It would be quite interesting to compile a frequency-based list of works that have been referred to more than twice in JSTOR articles over the past century. On would need to look at the results with a keen awareness of the fact that the number of writers has increased greatly. And one might want to develop some concept like ‘range of reference’ that can be applied either to individuals, scholarly communities, or generations. In such an inquiry one would certainly discover that the focus of interest has changed over time. It is much less certain whether the range of reference has expanded.

    • Yes, I’d say that so long as close reading remains our dominant working method, the canon can’t go away, nor can its total size increase much—we’re just as finite as we’ve always been. So as we add new stuff on the contemporary end and discover new works worth considering from earlier periods, something has to go. No surprise, perhaps, that among that something is early modern drama outside Shakespeare. In a way this is an instance of the same trend that’s long been driving the humanities away from the center of the university curriculum; even being generous and saying that no one wants to stop studying literature, history, etc., the hours and years and dollars devoted to chemistry, say, (once a marginal pursuit that made up no necessary part of an educated person’s formation) have to come from somewhere in the existing devotion-budget.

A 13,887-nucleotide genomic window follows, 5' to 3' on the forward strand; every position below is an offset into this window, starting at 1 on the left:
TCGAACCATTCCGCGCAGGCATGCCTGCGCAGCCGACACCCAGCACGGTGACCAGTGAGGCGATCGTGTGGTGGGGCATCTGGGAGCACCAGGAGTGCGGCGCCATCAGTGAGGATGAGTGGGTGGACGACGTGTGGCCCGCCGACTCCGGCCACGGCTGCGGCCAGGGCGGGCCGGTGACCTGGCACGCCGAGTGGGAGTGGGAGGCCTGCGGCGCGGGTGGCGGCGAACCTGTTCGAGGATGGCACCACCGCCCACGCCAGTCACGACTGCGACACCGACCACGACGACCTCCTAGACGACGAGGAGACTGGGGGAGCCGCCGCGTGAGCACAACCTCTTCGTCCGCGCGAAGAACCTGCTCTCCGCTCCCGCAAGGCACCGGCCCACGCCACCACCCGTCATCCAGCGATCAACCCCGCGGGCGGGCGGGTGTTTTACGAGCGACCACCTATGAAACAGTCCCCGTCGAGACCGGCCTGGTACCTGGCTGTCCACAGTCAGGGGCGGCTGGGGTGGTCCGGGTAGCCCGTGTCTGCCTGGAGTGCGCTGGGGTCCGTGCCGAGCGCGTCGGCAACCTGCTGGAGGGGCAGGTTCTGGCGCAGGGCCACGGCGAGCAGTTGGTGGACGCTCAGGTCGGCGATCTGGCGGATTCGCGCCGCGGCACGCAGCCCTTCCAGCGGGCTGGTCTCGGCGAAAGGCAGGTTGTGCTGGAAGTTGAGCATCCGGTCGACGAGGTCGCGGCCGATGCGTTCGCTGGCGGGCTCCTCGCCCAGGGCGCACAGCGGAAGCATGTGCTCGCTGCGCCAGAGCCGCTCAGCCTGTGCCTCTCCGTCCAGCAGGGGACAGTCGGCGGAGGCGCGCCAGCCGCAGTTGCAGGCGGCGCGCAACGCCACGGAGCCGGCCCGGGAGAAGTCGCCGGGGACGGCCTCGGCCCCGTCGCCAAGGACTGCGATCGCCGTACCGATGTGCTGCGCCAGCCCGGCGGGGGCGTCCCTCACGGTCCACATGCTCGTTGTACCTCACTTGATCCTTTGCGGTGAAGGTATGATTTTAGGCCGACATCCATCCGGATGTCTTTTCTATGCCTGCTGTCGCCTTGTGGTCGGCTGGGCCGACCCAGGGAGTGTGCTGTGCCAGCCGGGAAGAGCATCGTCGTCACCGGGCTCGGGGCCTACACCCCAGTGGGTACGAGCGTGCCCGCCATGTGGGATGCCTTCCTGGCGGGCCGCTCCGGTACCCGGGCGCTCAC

In other matters, I love the idea of tracking trends in scholarship over the last century—you’ve given me a great project. I wonder how much of this could be done simply with JSTOR’s existing cataloging (re: subject headings, etc.) and how much might require data mining along the lines of named entity extraction (usually pretty good on names and titles, I believe). I should have a look at the details of their Data for Research program.

      Incidentally, Martin, did you submit a proposal for Digging into Data?

  2. Hi Matt (and Matt), I’ve been RSS-remiss and just stumbled across this debate. As someone pointed out in response to my own MLA-mining, there are tons of possibilities here for more complex analysis. This probably matters more for contemporary authors, but just breaking things down by work as well as author could be quite interesting (i.e. do particular Shakespeare plays go in and out of fashion?).

    I’m not deeply familiar with the limits of the MLA bibliography but there must be ragged edges–sources that were added later than others, journals that arrived and disappeared, etc. One important factor here must the number of Shakespeare-only or tightly subject-specific journals.

    I’m wondering if there’s a way to get access to the MLA bibliography on a CD or in some kind of complete database form…

    • Good to hear from you, Ed. I don’t know about getting access to the MLA bib, but I’d bet that your library might (know, that is). Hard to see why you couldn’t get it, though nothing amazes these days when it comes to locked-down data access.